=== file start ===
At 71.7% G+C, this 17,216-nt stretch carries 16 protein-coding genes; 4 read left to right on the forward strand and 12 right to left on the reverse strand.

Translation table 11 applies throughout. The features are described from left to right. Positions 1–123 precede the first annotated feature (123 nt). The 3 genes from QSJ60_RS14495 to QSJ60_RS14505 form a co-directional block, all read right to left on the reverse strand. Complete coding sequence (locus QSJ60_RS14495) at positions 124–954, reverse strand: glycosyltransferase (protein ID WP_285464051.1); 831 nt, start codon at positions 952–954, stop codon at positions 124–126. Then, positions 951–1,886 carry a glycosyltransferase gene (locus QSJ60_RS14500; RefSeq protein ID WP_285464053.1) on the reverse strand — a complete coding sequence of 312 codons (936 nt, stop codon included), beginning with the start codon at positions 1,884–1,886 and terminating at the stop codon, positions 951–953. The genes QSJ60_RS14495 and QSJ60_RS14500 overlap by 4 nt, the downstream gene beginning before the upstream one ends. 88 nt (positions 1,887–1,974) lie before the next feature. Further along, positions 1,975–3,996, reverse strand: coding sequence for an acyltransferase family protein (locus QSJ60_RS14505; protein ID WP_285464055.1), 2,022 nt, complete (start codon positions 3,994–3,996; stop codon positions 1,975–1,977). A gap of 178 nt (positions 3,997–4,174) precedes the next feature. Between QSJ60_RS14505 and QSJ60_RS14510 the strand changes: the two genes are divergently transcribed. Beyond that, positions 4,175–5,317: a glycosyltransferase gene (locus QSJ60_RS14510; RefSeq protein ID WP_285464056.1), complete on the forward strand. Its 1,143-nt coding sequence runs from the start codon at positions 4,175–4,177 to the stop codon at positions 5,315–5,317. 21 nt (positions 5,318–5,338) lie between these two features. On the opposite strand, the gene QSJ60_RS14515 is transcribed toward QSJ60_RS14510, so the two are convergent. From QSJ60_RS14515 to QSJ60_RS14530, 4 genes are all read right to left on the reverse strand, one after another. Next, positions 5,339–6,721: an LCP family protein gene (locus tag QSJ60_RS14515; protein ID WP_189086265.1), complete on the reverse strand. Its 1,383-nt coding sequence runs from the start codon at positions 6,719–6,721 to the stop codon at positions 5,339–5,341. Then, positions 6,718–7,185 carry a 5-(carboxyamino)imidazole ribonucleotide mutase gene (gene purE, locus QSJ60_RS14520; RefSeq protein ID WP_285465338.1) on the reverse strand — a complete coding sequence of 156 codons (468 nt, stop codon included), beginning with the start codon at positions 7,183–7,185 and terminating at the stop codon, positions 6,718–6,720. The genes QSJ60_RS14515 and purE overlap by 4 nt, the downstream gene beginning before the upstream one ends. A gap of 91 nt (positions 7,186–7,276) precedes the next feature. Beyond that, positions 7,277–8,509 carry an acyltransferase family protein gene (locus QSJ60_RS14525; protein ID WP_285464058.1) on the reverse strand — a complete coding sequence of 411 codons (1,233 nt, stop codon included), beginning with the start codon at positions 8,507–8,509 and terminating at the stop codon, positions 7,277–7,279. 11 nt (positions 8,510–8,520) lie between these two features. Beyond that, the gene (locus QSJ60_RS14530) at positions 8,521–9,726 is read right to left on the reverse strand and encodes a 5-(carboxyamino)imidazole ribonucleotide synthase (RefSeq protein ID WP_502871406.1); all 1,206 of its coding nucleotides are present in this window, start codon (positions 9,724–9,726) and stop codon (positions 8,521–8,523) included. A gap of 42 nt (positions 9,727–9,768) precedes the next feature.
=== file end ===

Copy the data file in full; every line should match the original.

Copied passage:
At 71.7% G+C, this 17,216-nt stretch carries 16 protein-coding genes; 4 read left to right on the forward strand and 12 right to left on the reverse strand.

Translation table 11 applies throughout. The features are described from left to right. Positions 1–123 precede the first annotated feature (123 nt). The 3 genes from QSJ60_RS14495 to QSJ60_RS14505 form a co-directional block, all read right to left on the reverse strand. Complete coding sequence (locus QSJ60_RS14495) at positions 124–954, reverse strand: glycosyltransferase (protein ID WP_285464051.1); 831 nt, start codon at positions 952–954, stop codon at positions 124–126. Then, positions 951–1,886 carry a glycosyltransferase gene (locus QSJ60_RS14500; RefSeq protein ID WP_285464053.1) on the reverse strand — a complete coding sequence of 312 codons (936 nt, stop codon included), beginning with the start codon at positions 1,884–1,886 and terminating at the stop codon, positions 951–953. The genes QSJ60_RS14495 and QSJ60_RS14500 overlap by 4 nt, the downstream gene beginning before the upstream one ends. 88 nt (positions 1,887–1,974) lie before the next feature. Further along, positions 1,975–3,996, reverse strand: coding sequence for an acyltransferase family protein (locus QSJ60_RS14505; protein ID WP_285464055.1), 2,022 nt, complete (start codon positions 3,994–3,996; stop codon positions 1,975–1,977). A gap of 178 nt (positions 3,997–4,174) precedes the next feature. Between QSJ60_RS14505 and QSJ60_RS14510 the strand changes: the two genes are divergently transcribed. Beyond that, positions 4,175–5,317: a glycosyltransferase gene (locus QSJ60_RS14510; RefSeq protein ID WP_285464056.1), complete on the forward strand. Its 1,143-nt coding sequence runs from the start codon at positions 4,175–4,177 to the stop codon at positions 5,315–5,317. 21 nt (positions 5,318–5,338) lie between these two features. On the opposite strand, the gene QSJ60_RS14515 is transcribed toward QSJ60_RS14510, so the two are convergent. From QSJ60_RS14515 to QSJ60_RS14530, 4 genes are all read right to left on the reverse strand, one after another. Next, positions 5,339–6,721: an LCP family protein gene (locus tag QSJ60_RS14515; protein ID WP_189086265.1), complete on the reverse strand. Its 1,383-nt coding sequence runs from the start codon at positions 6,719–6,721 to the stop codon at positions 5,339–5,341. Then, positions 6,718–7,185 carry a 5-(carboxyamino)imidazole ribonucleotide mutase gene (gene purE, locus QSJ60_RS14520; RefSeq protein ID WP_285465338.1) on the reverse strand — a complete coding sequence of 156 codons (468 nt, stop codon included), beginning with the start codon at positions 7,183–7,185 and terminating at the stop codon, positions 6,718–6,720. The genes QSJ60_RS14515 and purE overlap by 4 nt, the downstream gene beginning before the upstream one ends. A gap of 91 nt (positions 7,186–7,276) precedes the next feature. Beyond that, positions 7,277–8,509 carry an acyltransferase family protein gene (locus QSJ60_RS14525; protein ID WP_285464058.1) on the reverse strand — a complete coding sequence of 411 codons (1,233 nt, stop codon included), beginning with the start codon at positions 8,507–8,509 and terminating at the stop codon, positions 7,277–7,279. 11 nt (positions 8,510–8,520) lie between these two features. Beyond that, the gene (locus QSJ60_RS14530) at positions 8,521–9,726 is read right to left on the reverse strand and encodes a 5-(carboxyamino)imidazole ribonucleotide synthase (RefSeq protein ID WP_502871406.1); all 1,206 of its coding nucleotides are present in this window, start codon (positions 9,724–9,726) and stop codon (positions 8,521–8,523) included. A gap of 42 nt (positions 9,727–9,768) precedes the next feature.